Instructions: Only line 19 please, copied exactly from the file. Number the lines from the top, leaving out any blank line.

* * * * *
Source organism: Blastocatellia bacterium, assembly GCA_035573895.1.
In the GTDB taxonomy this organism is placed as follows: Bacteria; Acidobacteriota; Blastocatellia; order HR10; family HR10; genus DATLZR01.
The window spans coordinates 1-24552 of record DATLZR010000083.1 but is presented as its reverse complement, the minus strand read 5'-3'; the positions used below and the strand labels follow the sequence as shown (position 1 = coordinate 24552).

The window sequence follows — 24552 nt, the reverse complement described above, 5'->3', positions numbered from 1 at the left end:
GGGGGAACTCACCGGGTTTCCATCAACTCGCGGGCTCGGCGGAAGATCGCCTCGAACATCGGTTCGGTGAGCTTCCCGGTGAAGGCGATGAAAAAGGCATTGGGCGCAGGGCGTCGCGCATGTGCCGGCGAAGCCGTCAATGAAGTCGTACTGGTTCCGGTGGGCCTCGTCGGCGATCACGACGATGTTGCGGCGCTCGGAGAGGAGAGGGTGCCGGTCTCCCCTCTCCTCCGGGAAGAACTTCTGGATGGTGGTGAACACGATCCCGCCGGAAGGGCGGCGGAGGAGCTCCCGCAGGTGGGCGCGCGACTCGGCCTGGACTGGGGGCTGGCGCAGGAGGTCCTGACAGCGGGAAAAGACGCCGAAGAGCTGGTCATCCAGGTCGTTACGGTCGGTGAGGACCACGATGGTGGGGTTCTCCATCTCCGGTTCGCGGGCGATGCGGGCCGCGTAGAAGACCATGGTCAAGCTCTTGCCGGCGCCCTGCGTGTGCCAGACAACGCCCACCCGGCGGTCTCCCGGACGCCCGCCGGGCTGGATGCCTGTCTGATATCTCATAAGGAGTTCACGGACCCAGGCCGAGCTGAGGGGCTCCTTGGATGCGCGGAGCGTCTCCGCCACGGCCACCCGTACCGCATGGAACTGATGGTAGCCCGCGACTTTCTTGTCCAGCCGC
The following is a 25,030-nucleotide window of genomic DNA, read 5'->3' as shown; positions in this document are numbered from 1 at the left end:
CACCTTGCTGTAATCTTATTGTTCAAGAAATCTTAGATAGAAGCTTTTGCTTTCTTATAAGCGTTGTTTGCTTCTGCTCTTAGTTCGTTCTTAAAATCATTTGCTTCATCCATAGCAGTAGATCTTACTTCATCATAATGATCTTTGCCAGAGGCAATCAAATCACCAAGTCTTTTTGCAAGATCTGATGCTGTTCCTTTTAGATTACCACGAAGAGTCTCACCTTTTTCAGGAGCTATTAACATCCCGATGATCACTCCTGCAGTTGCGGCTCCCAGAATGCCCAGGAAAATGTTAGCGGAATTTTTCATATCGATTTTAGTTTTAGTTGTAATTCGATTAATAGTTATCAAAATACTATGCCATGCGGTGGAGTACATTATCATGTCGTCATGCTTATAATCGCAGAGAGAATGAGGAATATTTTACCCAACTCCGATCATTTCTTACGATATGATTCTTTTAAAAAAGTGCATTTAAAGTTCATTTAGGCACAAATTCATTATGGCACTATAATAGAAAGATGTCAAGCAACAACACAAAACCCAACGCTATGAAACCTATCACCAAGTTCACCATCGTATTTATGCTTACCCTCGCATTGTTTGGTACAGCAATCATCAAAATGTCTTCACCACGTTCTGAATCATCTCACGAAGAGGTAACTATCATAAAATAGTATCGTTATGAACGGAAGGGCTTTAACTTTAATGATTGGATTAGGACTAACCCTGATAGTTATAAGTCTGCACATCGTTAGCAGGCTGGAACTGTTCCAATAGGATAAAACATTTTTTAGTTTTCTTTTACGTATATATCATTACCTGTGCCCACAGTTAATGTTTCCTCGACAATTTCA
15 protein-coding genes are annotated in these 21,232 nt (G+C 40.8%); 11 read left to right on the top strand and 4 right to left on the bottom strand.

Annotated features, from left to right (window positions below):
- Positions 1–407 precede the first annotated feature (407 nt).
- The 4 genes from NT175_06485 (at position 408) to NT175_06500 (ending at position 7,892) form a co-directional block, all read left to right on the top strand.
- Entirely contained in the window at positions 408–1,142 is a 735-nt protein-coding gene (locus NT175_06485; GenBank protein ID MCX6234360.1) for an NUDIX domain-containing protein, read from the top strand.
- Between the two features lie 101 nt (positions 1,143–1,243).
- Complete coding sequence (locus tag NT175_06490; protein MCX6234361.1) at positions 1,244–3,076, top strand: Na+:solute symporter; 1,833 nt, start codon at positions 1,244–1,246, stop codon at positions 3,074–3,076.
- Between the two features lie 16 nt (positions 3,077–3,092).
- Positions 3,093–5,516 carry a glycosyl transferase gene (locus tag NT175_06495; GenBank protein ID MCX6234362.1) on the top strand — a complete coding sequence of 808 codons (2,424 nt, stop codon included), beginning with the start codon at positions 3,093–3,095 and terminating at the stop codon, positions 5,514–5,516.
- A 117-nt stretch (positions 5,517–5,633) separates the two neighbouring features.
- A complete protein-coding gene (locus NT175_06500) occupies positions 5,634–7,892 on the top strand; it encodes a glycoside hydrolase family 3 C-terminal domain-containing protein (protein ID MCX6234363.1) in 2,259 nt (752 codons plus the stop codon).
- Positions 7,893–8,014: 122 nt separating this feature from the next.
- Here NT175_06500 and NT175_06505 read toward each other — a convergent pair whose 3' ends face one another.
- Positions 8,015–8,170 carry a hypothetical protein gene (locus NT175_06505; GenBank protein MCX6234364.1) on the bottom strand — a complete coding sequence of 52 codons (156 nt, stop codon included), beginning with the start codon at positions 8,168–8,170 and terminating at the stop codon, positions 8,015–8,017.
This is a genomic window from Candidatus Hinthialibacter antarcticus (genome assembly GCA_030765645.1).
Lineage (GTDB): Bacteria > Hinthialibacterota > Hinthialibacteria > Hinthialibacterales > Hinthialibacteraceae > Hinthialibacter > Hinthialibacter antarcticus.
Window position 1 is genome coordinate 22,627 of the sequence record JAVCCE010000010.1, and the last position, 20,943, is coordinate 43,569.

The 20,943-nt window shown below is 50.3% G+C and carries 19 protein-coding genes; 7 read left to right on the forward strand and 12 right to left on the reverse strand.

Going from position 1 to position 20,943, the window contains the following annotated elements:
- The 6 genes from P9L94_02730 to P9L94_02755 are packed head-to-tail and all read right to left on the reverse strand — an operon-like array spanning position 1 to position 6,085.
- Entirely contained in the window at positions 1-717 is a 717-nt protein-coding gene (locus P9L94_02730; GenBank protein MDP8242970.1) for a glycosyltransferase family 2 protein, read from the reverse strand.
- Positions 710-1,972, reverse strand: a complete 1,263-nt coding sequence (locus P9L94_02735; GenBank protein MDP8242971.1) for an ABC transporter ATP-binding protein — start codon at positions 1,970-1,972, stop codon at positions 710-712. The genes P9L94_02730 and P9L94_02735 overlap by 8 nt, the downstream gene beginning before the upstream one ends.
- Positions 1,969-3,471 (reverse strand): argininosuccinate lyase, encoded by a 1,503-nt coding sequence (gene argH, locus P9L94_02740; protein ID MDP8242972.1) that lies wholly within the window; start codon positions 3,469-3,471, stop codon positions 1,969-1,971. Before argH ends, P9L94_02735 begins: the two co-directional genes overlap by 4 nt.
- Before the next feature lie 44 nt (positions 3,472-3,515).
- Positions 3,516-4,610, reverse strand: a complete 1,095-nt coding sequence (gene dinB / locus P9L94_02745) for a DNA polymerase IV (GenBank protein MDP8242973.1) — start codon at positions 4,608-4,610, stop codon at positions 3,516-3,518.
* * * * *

- Positions 7,893–8,014: 122 nt separating this feature from the next.